Working as a supply teacher is a path that has been successfully navigated for many years, and since the reduction and limitation of the Local Authority supply list more and more supply teachers work via Teaching Recruitment Agencies.
Here is a simple guide on what to look out for when choosing your teaching agency:
Trust your gut!
If you begin researching and communicating with a teaching recruitment agency, the chances are you will be flooded with information. It’s not until you actually start speaking to a human that you will find out the quality of the business. Like in all industries, there are some great teaching agencies in the sector but there are also a few that let the sector down. This can also be found within the same business but in different regions. Don’t stand for the poor, simply move on to the next teacher recruitment agency.
Do they listen to you?
When you go through your registration interview you will no doubt set out the guidelines of what you are looking for. Are you being consulted with or dictated to? If it’s the latter then you may want to consider what you will be doing moving forward. The number of times you hear of a Primary Key Stage 1 teacher being asked to cover Year 6 when they have told the agency they are not looking nor willing to do this age is very common. Yet at times the supply teacher will feel like they are letting the agency down! Ensure you feel comfortable, don’t be forced into any work you are not trained or feel suitable for.
That being said, if you only want to work on the second Tuesday of every month in a school 3miles away from your home, you have to understand the limitations you place on any teaching recruitment agencies to provide you with work. Set realistic boundaries you are happy to work with, consider travel time to school, calls in the morning for last-minute work, types of school you want to work in, schools you don’t want to work in, specialism that means you can perform at your best. All play a key part in your experience as a supply teacher, be flexible but have clear concise boundaries.
The hot topic in any supply teacher network is how much are you getting paid? When the government allowed Cover Supervisors into the classroom in 2006 it opened the door for schools to say we are not paying for a supply teacher for one day. Unfortunately, this has grown to some schools (not all) setting a pay limit when they require supply teachers. In an ideal world, schools would have unlimited budgets, teachers would get paid to scale and everyone would be happy. This is not the case. You have to navigate this on a case-by-case basis. Stick to what you feel you are worth. If you want to be paid to scale, here are the current pay spines per region, divide this by 195 (there are 195 teaching days per year) and this will give you your “daily supply teacher rate”. Some agencies will ask you how much you are willing to work for? As they will probably work with schools not willing to pay more than a set figure. Think wisely about this, you do not want to under-sell yourself, but neither do you want to price yourself out of the market.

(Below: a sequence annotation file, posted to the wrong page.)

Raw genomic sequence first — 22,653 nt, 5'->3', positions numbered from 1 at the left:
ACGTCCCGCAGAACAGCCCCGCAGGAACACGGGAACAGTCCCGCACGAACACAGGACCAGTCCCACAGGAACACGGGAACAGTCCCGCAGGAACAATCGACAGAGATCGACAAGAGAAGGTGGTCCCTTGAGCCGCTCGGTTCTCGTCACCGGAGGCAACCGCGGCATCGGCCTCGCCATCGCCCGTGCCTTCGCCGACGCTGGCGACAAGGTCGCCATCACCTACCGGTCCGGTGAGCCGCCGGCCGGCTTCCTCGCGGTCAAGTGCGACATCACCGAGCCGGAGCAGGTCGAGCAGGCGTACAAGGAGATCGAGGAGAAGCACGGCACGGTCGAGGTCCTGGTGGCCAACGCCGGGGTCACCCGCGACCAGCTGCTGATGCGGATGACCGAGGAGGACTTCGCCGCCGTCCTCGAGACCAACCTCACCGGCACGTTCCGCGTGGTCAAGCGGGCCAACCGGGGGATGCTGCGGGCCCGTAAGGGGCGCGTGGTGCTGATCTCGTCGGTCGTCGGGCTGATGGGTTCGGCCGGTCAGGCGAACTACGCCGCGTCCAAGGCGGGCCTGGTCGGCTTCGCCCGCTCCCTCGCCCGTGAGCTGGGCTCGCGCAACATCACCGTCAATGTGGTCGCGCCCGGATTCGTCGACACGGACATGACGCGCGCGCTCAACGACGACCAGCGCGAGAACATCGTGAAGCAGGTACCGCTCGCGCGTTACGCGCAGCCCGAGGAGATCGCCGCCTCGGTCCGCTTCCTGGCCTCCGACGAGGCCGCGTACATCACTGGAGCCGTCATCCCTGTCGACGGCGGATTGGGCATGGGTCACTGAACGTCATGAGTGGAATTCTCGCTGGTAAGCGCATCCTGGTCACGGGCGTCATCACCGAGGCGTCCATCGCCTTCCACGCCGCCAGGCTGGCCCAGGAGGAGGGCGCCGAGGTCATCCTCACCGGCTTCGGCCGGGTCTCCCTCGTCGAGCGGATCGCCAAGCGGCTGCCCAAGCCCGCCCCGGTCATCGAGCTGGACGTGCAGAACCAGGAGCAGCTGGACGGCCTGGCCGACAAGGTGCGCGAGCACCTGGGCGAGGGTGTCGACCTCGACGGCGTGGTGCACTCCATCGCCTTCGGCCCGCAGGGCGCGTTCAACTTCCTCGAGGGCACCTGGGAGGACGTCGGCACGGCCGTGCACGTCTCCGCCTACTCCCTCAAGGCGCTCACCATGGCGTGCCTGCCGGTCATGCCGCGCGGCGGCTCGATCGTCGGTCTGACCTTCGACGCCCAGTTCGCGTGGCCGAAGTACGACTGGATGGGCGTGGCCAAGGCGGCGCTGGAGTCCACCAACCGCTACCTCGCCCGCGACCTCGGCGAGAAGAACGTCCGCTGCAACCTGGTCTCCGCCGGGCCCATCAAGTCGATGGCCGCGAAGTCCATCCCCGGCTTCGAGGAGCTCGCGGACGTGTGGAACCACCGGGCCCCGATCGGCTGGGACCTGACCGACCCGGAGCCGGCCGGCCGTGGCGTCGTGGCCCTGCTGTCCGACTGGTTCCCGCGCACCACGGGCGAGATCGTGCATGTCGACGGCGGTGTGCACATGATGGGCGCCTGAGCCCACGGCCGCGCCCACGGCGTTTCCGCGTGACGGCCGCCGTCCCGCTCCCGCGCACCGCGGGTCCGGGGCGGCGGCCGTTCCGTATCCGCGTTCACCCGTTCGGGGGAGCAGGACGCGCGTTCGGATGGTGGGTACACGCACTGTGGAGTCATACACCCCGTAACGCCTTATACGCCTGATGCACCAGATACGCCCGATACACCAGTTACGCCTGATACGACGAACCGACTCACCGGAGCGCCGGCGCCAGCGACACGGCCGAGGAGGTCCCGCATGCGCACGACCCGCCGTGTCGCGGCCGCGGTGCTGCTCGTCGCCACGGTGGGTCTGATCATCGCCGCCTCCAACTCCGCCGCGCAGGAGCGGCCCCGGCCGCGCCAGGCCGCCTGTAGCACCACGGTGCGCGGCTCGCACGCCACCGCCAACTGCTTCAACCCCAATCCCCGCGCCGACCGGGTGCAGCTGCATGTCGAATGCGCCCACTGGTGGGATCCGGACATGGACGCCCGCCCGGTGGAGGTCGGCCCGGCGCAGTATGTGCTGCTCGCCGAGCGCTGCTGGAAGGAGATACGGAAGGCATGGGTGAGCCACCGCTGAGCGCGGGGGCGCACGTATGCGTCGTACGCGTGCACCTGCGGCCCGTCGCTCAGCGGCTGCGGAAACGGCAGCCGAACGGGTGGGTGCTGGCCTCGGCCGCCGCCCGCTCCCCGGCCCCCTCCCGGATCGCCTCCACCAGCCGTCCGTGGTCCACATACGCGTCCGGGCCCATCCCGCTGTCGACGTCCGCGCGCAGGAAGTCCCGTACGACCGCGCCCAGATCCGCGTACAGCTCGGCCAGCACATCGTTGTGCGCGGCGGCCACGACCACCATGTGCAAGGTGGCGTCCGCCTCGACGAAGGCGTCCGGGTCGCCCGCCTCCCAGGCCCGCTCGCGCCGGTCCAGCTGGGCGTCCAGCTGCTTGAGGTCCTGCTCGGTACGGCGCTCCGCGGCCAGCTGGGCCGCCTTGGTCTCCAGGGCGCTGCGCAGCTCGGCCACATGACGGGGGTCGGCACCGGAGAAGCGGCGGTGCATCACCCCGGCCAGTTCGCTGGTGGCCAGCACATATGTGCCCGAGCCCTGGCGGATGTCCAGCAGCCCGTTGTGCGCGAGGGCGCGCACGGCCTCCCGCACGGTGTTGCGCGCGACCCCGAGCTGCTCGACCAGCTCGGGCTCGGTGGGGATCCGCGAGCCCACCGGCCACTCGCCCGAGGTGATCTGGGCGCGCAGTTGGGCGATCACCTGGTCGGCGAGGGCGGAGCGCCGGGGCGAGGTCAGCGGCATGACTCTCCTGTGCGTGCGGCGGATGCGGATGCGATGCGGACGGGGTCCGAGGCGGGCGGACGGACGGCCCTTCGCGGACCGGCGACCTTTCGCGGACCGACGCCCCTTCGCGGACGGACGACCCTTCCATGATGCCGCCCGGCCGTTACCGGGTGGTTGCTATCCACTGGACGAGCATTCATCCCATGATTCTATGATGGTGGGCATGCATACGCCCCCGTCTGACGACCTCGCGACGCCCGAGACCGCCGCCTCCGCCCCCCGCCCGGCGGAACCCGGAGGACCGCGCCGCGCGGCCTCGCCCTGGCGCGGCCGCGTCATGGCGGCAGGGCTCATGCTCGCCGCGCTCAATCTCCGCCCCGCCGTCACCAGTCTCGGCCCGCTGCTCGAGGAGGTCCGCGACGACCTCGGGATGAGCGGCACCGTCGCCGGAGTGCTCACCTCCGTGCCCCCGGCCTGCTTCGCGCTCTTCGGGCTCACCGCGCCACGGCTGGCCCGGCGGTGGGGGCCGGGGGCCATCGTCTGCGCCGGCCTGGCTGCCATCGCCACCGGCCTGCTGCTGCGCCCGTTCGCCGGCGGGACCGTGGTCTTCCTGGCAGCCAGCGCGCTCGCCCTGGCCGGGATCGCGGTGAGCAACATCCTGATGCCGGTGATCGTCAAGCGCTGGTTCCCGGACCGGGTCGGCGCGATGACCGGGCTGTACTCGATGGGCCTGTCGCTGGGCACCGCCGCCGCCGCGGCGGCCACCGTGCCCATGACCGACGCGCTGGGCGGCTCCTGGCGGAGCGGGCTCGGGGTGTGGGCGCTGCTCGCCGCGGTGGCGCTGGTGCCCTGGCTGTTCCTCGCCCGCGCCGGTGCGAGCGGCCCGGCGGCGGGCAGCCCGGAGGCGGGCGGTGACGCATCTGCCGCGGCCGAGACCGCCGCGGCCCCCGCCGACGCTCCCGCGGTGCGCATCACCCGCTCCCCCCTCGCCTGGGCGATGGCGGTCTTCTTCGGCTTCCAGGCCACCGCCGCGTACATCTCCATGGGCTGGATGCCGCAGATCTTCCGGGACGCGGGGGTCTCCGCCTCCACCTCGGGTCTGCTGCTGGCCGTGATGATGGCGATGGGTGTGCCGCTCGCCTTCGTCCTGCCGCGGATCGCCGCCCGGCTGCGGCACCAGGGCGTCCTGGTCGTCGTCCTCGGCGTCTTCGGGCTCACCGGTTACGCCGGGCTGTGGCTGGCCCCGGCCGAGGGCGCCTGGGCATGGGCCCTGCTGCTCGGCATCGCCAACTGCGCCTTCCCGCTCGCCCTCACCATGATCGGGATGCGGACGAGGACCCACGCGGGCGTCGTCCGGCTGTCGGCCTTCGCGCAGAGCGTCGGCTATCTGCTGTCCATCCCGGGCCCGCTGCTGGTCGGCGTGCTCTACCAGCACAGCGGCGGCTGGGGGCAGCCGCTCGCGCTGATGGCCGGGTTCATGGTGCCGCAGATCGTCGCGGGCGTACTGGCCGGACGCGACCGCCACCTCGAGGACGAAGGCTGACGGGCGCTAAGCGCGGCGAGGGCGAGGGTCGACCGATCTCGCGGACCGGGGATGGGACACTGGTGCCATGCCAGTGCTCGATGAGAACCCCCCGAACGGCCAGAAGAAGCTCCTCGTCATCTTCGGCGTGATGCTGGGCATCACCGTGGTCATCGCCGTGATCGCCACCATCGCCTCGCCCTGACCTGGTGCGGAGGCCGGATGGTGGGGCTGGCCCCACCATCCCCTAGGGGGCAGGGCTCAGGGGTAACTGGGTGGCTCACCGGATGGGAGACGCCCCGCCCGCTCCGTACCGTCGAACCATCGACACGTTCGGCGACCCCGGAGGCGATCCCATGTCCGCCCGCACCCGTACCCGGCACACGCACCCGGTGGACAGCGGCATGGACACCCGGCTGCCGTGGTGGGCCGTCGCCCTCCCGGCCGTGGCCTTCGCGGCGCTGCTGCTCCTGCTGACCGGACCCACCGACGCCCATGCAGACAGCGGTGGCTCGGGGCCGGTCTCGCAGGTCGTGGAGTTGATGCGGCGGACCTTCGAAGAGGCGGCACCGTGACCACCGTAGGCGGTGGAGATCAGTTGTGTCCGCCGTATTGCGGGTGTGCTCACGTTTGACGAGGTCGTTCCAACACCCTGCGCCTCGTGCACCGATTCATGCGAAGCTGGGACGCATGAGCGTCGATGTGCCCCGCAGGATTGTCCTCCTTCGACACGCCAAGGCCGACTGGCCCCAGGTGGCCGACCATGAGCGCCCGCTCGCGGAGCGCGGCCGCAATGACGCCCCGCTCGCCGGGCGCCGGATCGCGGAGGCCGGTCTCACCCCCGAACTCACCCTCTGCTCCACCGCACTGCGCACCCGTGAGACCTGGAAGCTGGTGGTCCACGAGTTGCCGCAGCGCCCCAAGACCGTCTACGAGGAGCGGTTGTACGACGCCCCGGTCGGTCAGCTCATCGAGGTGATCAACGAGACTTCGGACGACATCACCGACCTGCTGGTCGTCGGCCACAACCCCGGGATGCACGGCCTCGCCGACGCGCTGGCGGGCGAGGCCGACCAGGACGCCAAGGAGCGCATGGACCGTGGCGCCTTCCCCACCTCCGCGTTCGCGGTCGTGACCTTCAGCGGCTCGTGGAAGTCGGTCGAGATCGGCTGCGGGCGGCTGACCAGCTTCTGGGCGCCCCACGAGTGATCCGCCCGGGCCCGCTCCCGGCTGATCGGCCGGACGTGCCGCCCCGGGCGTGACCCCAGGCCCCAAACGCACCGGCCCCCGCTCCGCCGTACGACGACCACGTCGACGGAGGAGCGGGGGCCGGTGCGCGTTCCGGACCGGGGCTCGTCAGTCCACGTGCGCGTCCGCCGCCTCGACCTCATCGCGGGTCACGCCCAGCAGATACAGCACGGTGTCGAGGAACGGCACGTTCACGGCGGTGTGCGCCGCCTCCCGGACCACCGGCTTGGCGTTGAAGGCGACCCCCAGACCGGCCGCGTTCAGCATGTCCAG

TEACHING RECRUITMENT AGENCY PAY HACK
If you are not paid to scale, after a long term placement or a duration of positive work, ask the agency to increase your daily rate, if the feedback is good and schools are happy to have you back in to cover you will find you will be able to command a higher daily pay rate.
How you are paid
There is no more umbrella pay. IR35 has ended most if not all benefits within the supply teacher self-employment classification. Therefore you will have 2 options, PAYE or PAYE via a payroll provider. The main difference is the PAYE via a payroll provider will normally set you up as a Limited Company and then you will be liable for not only the Employees National Insurance but also the Employers National Insurance (along with their fee for processing the payroll). Make sure you ask the agency how you are going to get paid. Some will operate both and not tell you until you have been paid, then you have the issue of correcting this.
When you have been into a school and completed an assignment, ensure you keep your own feedback and look out for the agency feedback also. You need to know from the outset that the school is happy with your performance. No news is normally good news, however, if you are able to get feedback whether this is from the school directly or from the agency it will further add to your employment history. If you decide in the future to return to permanent work or are trying to obtain a permanent job then you need to build up your references and feedback.
Does your Teaching Recruitment Agency support you?